Slugging, D.C.’s original ride-sharing system, has its own app

 – April 27, 2016

Organized carpooling is a simple and longstanding congestion solution, and it can save money for commuters and space on the highways. However, for some it can seem too difficult to organize, making it unlikely to attract many people away from driving on their own.

One option that offers commuters the flexibility of driving and the benefits of carpooling is “casual carpooling,” or “slugging.”

“It is a combination of hitchhiking and carpooling,” according to Kalai Kandasamy, long-time slugger and creator of the Sluglines app, which crowdsources real-time data to assist participants, removing doubt from the process for both “slugs” and drivers.

In the U.S., beginning with the oil embargo in the 1970s and the introduction of High Occupancy Vehicle lanes, commuters began to grab rides with drivers going in the same direction. Since then, Kandasamy estimates some 10,000 to 15,000 “slugs” – the name for such commuters – have been using this as a transportation option every day in the region. Slugging also has strong followings in San Francisco, Houston, Pittsburgh, and a few other metropolitan areas.

Slugs line up at established pick-up points, and drivers going in the same direction stop by to pick up one or two riders, allowing them to take advantage of HOV lanes on highways during rush hour into and out of the region.

In addition to the app, Kandasamy hopes to build upon the already active slugging community, which exists across a smattering of forums and social media pages, within a Wikipedia-esque website. Here, Kandasamy concentrates information into one place, clarifying the slugging process and fostering the community. The site, which has existed for several years, also includes forums where members can share experiences and address any questions that arise.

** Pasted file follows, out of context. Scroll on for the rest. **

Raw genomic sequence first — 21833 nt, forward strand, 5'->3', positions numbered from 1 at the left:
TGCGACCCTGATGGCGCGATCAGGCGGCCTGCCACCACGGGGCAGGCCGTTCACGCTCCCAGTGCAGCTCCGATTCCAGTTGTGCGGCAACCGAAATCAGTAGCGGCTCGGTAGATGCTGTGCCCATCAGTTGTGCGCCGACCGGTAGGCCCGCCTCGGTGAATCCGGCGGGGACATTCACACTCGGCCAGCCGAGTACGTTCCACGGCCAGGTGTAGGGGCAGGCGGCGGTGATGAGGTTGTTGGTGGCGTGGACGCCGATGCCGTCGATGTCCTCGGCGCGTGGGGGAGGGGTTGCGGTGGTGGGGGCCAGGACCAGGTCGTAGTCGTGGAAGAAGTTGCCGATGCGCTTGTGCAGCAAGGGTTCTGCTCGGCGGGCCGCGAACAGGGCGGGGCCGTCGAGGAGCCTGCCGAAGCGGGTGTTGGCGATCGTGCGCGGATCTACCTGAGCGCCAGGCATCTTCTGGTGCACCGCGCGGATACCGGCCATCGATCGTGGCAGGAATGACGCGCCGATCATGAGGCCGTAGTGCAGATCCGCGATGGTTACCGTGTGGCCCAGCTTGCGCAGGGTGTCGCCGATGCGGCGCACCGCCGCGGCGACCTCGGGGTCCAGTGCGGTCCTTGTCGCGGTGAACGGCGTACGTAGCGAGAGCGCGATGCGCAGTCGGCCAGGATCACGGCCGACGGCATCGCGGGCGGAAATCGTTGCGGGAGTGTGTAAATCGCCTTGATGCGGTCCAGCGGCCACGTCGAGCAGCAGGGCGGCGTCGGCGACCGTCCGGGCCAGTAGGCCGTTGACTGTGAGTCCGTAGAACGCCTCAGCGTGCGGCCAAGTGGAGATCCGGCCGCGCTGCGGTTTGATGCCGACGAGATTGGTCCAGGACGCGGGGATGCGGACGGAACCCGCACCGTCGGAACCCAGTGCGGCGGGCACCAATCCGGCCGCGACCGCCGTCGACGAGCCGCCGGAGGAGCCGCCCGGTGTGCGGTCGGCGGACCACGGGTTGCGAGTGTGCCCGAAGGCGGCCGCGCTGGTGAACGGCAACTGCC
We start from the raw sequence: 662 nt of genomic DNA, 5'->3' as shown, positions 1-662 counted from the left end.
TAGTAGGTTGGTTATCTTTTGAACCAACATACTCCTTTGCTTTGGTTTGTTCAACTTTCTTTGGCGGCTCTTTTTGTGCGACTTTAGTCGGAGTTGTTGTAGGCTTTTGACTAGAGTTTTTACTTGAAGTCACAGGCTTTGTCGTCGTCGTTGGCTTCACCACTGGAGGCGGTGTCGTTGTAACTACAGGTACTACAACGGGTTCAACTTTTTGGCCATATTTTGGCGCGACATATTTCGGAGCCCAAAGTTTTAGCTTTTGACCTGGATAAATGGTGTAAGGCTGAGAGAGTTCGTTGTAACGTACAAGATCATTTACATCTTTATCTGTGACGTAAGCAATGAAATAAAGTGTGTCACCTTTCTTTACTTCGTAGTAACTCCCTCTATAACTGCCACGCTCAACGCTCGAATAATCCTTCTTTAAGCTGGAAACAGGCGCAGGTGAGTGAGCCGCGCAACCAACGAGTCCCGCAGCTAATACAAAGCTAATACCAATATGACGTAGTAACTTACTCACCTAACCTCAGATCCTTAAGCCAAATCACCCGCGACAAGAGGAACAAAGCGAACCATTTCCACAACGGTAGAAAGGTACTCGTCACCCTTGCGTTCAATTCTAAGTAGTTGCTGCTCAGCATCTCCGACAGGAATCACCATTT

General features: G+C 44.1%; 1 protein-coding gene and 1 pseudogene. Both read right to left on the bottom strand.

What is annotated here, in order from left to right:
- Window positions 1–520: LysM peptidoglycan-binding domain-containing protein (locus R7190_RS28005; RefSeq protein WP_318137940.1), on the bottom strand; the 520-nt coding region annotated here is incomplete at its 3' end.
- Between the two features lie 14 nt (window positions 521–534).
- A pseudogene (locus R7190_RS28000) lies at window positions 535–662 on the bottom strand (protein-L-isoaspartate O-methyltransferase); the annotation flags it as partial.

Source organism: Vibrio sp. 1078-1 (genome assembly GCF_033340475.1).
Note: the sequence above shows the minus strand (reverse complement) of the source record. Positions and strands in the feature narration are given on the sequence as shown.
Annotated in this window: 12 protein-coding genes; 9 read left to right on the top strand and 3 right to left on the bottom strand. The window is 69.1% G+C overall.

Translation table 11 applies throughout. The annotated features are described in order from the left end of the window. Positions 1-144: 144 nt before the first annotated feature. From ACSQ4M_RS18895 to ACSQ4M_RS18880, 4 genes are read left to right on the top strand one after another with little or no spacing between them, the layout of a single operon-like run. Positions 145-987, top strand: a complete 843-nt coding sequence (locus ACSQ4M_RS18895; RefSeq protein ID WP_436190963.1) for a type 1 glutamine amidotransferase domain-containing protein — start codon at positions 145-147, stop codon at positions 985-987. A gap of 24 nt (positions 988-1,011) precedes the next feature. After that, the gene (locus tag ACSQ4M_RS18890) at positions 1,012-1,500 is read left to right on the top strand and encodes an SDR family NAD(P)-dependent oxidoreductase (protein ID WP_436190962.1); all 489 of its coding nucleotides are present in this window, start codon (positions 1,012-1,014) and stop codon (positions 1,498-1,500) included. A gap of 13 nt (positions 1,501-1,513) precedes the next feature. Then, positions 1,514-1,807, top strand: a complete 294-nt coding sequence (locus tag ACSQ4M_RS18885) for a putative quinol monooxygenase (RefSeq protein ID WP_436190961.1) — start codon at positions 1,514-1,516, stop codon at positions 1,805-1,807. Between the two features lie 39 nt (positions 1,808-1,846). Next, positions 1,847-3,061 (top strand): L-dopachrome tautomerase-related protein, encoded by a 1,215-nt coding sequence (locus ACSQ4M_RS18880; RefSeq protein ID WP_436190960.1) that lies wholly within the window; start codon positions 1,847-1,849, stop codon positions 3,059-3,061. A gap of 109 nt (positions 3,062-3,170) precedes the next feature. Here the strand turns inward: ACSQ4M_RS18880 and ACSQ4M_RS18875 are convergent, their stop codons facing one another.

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Screenshot of the slugging planning tool on Sluglines.com.

Though it’s worked informally for decades, it can be hard to tell where slugs or drivers are waiting, sometimes resulting in each congregating at different locations and wait times as long as 20 minutes for some people. The six-months-old Sluglines app, which crowdsources data from users actively seeking a ride or rider, helps bring users to the same waiting spot, cutting down on uncertainty. Through a check-in system, Sluglines users can see slugging demand and respond in a way that helps make the process much more efficient.

Kandasamy explains that what really sets slugging apart from newer ride-sharing modes, and Sluglines from other apps, is the fact that no money changes hands. All similar apps on the market involve payment, but this is entirely a community-based transit option meant to efficiently get people where they need to go.

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The Sluglines app, displaying pick-up and drop-off points.

“That’s the beauty of slugging,” says Kandasamy, in that slugs work together, making sure everybody has a ride in bad weather. It is a prime opportunity to build a community, and does so without any monetary transaction. “If it involves money, it’s not slugging,” Kandasamy emphasizes.

As commuters look for better options in getting to work, slugging presents a viable solution for many who live outside the Washington, D.C., Beltway. Kandasamy, who has slugged for the past 15 years, says that slugging is by far the most efficient mode to get into and out of D.C. from the outer suburbs. He hopes his app will make this interaction even more dependable and build the community into a major consideration as a transportation option.

Photos, from top: A line of drivers wait to pick up carpoolers in Rosslyn (photo by Adam Russell). A screenshot of Sluglines.com, above, and the Sluglines app, at right.

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